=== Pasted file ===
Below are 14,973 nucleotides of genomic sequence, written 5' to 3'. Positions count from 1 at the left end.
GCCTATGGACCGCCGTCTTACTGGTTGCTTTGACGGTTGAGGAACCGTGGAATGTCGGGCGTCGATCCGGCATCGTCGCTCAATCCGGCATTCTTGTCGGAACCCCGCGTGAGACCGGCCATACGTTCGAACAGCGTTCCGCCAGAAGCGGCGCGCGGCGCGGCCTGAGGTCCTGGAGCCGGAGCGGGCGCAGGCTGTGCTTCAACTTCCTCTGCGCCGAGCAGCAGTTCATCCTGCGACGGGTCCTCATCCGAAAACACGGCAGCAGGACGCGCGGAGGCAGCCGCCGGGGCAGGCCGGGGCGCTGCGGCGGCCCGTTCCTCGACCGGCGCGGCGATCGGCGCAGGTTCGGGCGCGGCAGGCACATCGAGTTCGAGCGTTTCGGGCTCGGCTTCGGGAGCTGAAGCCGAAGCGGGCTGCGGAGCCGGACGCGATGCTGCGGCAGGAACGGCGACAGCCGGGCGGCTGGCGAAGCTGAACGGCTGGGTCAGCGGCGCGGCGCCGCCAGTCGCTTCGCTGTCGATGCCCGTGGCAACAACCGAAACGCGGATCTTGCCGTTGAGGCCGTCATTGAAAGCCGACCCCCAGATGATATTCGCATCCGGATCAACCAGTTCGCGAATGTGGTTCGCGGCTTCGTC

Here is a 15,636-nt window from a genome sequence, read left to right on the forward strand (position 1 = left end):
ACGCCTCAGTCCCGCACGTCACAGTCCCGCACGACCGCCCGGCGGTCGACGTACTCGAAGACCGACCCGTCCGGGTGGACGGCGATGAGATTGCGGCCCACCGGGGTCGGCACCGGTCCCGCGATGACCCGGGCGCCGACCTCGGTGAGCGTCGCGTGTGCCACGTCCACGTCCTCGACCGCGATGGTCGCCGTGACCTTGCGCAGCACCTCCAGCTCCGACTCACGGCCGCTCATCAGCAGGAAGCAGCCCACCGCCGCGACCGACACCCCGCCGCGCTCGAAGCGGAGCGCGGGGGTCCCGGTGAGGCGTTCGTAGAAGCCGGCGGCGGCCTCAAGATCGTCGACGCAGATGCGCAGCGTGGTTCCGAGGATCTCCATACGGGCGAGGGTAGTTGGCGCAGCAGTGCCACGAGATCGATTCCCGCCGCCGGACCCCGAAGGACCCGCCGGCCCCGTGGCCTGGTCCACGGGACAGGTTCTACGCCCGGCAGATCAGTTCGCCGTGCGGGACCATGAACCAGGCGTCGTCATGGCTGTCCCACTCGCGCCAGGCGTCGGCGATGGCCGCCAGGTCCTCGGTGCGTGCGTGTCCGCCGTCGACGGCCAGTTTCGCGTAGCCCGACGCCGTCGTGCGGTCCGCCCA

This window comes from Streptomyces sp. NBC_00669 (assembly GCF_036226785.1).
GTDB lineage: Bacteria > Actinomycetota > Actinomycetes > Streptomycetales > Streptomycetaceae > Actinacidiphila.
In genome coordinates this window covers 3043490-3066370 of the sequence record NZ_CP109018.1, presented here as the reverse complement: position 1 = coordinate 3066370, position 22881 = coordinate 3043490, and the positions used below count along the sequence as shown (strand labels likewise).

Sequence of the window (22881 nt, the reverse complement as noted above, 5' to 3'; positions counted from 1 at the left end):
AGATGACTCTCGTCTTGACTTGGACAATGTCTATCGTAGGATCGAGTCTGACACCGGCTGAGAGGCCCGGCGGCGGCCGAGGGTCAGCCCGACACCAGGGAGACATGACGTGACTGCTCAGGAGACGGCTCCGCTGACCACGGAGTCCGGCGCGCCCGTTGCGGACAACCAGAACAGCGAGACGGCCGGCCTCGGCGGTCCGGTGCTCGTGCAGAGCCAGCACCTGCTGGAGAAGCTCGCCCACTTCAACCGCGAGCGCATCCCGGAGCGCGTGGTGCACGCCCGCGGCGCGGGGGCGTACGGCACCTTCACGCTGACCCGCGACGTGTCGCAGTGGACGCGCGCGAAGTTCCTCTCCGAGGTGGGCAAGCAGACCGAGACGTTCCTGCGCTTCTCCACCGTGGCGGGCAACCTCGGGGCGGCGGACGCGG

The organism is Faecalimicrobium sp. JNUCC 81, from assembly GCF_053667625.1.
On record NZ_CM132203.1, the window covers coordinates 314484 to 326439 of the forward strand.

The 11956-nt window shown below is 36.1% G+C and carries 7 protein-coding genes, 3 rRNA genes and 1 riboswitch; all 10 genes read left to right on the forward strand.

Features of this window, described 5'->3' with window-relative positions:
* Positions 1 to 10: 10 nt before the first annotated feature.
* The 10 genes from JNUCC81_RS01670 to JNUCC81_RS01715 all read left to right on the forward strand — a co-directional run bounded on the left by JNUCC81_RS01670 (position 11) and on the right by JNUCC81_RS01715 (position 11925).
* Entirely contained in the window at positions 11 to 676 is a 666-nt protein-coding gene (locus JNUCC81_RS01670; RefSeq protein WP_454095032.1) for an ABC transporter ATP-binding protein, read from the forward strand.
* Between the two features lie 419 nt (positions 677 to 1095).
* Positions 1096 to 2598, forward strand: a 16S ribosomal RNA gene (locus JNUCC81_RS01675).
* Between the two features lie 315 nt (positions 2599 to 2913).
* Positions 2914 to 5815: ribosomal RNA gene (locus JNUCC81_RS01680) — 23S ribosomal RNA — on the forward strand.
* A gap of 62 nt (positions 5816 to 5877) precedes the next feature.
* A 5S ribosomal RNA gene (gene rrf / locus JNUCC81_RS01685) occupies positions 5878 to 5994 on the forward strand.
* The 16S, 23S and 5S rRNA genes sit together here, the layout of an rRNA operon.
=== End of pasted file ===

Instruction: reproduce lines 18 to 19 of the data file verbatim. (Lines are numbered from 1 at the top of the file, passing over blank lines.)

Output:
* Positions 1096 to 2598, forward strand: a 16S ribosomal RNA gene (locus JNUCC81_RS01675).
* Between the two features lie 315 nt (positions 2599 to 2913).